The great US-Europe antitrust divide

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When it comes to antitrust policy, Americans are from Mars and Europeans from Venus. That was my takeaway from a major competition policy conference last week in Brussels, where all the top US and European regulators, as well as those from many other countries, tried — and failed — to develop a shared approach to the massive concentration of power that has built up in several sectors, most particularly platform technology.

Bringing the US and Europe together is key to successfully curbing both the power of Silicon Valley’s largest companies and the Chinese surveillance state, especially given how artificial intelligence is further entrenching the dominance of both. But there are two fundamental differences in how Americans and Europeans see the issue of corporate concentration that will make it difficult to achieve this goal.

First, consumer welfare still underpins the European approach to competition policy. But Americans are undertaking a much broader examination of how corporate power is amassed and wielded, and what the consequences of undue power might be — not just for consumers but also industry competitors, workers and society at large.

“A fair, open, and competitive marketplace has long been a cornerstone of the American economy, while excessive market concentration threatens basic economic liberties, democratic accountability and the welfare of workers, farmers, small businesses, start-ups and consumers,” said President Joe Biden in a July 2021 executive order. This unleashed a torrent of investigations of corporate power by the Federal Trade Commission, Department of Justice and the Consumer Financial Protection Bureau.

These included not just traditional antitrust cases, but attempts to ban non-compete clauses that limit workers from moving jobs, and pre-emptive investigations into nascent industries such as AI, which are already dominated by the usual firms. Lina Khan, chair of the FTC, defended this approach in Brussels, saying that “we are still reeling from the concentration that resulted from Web 2.0, and we don’t want to repeat the mis-steps of the past with AI”.

By that, she means that regulators shouldn’t wait to deal with Big Tech monopolies post facto, given the natural ability of platform companies to leverage network effects to squash potential competitors in their cribs — and to impose high switching costs on consumers. The FTC plans to look not just at pricing or even market size, but also whether AI partnerships between firms carry expectations of exclusivity, or give preferential access to data and other sensitive IP. Khan also said the agency would look at “shape-shifting” by companies: for example, a healthcare company that is able to collect sensitive data in one guise and then sell it to outside retailers in another.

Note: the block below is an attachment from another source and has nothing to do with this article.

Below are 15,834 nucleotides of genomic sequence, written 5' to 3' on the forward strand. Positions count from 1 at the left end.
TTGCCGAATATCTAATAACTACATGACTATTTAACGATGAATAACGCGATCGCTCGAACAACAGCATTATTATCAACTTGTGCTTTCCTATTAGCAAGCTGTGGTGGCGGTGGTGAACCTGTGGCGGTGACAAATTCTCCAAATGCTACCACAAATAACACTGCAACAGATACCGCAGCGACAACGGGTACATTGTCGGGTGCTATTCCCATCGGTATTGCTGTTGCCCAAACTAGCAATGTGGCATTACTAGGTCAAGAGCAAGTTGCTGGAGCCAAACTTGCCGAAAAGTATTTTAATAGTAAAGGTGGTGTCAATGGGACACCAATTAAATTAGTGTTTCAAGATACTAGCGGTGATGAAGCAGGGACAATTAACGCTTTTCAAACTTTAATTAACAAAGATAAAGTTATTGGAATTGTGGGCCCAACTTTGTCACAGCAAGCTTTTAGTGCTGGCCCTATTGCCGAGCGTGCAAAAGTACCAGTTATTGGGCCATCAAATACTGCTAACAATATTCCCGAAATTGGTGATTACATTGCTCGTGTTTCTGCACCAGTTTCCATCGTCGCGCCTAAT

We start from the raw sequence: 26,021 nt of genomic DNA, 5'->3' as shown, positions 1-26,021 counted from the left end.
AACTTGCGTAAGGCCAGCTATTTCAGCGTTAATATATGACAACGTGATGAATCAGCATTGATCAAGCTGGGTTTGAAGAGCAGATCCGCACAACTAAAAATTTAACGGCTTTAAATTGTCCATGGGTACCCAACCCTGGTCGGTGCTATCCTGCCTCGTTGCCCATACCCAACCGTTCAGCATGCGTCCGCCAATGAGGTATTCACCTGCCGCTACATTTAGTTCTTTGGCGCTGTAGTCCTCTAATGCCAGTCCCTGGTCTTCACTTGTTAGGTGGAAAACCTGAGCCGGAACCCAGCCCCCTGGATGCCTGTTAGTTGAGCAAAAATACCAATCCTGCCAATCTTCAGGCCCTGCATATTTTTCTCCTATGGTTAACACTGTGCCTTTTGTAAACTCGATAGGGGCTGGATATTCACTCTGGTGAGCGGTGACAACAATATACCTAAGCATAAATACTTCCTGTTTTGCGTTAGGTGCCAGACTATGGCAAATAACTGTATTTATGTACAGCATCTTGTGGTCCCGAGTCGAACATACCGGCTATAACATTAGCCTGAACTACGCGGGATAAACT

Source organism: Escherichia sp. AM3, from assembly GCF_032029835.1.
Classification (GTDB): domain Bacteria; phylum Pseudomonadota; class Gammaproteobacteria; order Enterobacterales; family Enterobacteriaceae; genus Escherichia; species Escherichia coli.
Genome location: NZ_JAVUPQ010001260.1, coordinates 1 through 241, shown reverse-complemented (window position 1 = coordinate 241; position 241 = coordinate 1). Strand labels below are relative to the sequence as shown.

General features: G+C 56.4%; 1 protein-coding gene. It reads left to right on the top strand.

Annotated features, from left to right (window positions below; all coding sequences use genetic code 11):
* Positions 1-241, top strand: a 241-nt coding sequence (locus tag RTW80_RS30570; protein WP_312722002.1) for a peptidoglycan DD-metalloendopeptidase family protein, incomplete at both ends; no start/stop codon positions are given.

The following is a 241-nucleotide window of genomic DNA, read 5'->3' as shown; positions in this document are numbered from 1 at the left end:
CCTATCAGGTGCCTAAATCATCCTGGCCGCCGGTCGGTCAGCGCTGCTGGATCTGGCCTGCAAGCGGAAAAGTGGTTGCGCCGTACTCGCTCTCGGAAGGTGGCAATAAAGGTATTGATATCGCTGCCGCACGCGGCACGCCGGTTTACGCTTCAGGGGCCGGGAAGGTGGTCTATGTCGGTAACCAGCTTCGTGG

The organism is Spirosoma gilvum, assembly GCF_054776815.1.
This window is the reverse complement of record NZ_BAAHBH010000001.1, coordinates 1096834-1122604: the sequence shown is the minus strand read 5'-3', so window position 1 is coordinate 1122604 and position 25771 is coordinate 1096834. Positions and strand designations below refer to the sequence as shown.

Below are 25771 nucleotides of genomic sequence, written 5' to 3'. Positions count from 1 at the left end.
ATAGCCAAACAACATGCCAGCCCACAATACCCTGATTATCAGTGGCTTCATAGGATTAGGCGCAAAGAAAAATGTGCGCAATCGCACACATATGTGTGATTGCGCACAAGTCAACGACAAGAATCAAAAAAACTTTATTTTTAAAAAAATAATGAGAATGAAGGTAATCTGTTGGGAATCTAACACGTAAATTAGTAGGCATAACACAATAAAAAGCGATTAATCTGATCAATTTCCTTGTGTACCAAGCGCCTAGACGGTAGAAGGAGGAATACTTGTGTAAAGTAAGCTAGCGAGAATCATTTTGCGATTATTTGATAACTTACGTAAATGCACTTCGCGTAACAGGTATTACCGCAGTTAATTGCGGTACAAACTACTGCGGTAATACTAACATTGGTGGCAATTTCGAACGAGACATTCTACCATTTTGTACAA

While FTC, DoJ, CFPB and White House officials in attendance all seemed to be talking about power rather than pricing, Europeans were subdued — and divided. Some, including members of the European parliament Andreas Schwab and René Repasi, seemed to want to adopt a more aggressive US-style approach. But it was most telling that Olivier Guersent, the director-general of competition at the European Commission, called antitrust “a side dish” to other state policies that encourage competitiveness. The message was clear: incremental change is still the order of the day.

This is perhaps to be expected. As Imperial College professor of economics and antitrust advocate Tommaso Valletti put it, “Europe imported a more economic approach to antitrust from the US 30 years ago.” By this he means the consumer welfare approach and its technocratic focus on price. “Since then, professional economists [working in the field] have become very successful — they get around €1bn in annual consulting fees . . . to support a business model that protects corporate rents.”

But price is usually irrelevant in a digital economy. As US trade representative Katherine Tai put it, “We have a massive problem with concentration in the technology field around those people who are collecting the data.” Tai has taken a tremendous amount of flak for withdrawing US support for a laissez-faire approach to cross-border data flows, on the grounds that it would endanger privacy and also support the monopoly power of Big Tech and big states like China. “[Tech concentration] has become an enormous issue that we have to grapple with in trade and an area where the trade disciplines, the trade representative and the antitrust enforcers have been thrown into each other’s roles.”

Europeans, who of course have no national champions in the tech space, should welcome this approach. And yet they still seem stuck in the narrow, technocratic world of pricing models. Here’s hoping the next EU competition commissioner makes antitrust a main dish.

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